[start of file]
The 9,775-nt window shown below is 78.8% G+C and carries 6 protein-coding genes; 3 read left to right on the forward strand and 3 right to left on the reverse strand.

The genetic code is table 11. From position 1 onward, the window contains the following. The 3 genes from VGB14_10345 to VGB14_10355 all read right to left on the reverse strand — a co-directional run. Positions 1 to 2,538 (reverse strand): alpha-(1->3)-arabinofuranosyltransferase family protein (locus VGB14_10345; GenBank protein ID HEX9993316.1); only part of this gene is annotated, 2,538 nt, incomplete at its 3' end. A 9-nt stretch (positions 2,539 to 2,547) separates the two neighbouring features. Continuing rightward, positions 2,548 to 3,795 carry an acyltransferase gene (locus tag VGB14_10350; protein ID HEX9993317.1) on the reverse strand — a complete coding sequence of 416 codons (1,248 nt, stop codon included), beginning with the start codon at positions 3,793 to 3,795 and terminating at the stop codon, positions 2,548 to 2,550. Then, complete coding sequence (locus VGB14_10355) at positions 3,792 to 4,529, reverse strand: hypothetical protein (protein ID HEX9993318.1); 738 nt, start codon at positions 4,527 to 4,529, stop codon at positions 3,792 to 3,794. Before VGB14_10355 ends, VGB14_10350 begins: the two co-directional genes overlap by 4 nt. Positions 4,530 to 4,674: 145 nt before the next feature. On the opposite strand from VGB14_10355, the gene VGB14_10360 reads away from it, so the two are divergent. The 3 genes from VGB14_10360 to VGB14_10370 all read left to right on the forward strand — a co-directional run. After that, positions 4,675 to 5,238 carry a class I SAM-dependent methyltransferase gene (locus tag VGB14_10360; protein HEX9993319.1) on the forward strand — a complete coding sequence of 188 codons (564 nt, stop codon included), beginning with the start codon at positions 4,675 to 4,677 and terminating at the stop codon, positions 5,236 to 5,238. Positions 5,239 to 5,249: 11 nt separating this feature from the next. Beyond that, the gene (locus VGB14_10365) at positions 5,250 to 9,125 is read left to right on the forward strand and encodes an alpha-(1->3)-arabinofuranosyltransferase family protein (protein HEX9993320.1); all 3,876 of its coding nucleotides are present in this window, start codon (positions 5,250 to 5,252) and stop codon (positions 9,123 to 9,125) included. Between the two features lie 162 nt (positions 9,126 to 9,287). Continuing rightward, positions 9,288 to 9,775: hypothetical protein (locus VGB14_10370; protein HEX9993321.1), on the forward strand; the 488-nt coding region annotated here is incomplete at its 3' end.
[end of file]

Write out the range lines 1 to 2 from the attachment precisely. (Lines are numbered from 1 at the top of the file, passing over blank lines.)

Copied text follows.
The 9,775-nt window shown below is 78.8% G+C and carries 6 protein-coding genes; 3 read left to right on the forward strand and 3 right to left on the reverse strand.

The genetic code is table 11. From position 1 onward, the window contains the following. The 3 genes from VGB14_10345 to VGB14_10355 all read right to left on the reverse strand — a co-directional run. Positions 1 to 2,538 (reverse strand): alpha-(1->3)-arabinofuranosyltransferase family protein (locus VGB14_10345; GenBank protein ID HEX9993316.1); only part of this gene is annotated, 2,538 nt, incomplete at its 3' end. A 9-nt stretch (positions 2,539 to 2,547) separates the two neighbouring features. Continuing rightward, positions 2,548 to 3,795 carry an acyltransferase gene (locus tag VGB14_10350; protein ID HEX9993317.1) on the reverse strand — a complete coding sequence of 416 codons (1,248 nt, stop codon included), beginning with the start codon at positions 3,793 to 3,795 and terminating at the stop codon, positions 2,548 to 2,550. Then, complete coding sequence (locus VGB14_10355) at positions 3,792 to 4,529, reverse strand: hypothetical protein (protein ID HEX9993318.1); 738 nt, start codon at positions 4,527 to 4,529, stop codon at positions 3,792 to 3,794. Before VGB14_10355 ends, VGB14_10350 begins: the two co-directional genes overlap by 4 nt. Positions 4,530 to 4,674: 145 nt before the next feature. On the opposite strand from VGB14_10355, the gene VGB14_10360 reads away from it, so the two are divergent. The 3 genes from VGB14_10360 to VGB14_10370 all read left to right on the forward strand — a co-directional run. After that, positions 4,675 to 5,238 carry a class I SAM-dependent methyltransferase gene (locus tag VGB14_10360; protein HEX9993319.1) on the forward strand — a complete coding sequence of 188 codons (564 nt, stop codon included), beginning with the start codon at positions 4,675 to 4,677 and terminating at the stop codon, positions 5,236 to 5,238. Positions 5,239 to 5,249: 11 nt separating this feature from the next. Beyond that, the gene (locus VGB14_10365) at positions 5,250 to 9,125 is read left to right on the forward strand and encodes an alpha-(1->3)-arabinofuranosyltransferase family protein (protein HEX9993320.1); all 3,876 of its coding nucleotides are present in this window, start codon (positions 5,250 to 5,252) and stop codon (positions 9,123 to 9,125) included. Between the two features lie 162 nt (positions 9,126 to 9,287). Continuing rightward, positions 9,288 to 9,775: hypothetical protein (locus VGB14_10370; protein HEX9993321.1), on the forward strand; the 488-nt coding region annotated here is incomplete at its 3' end.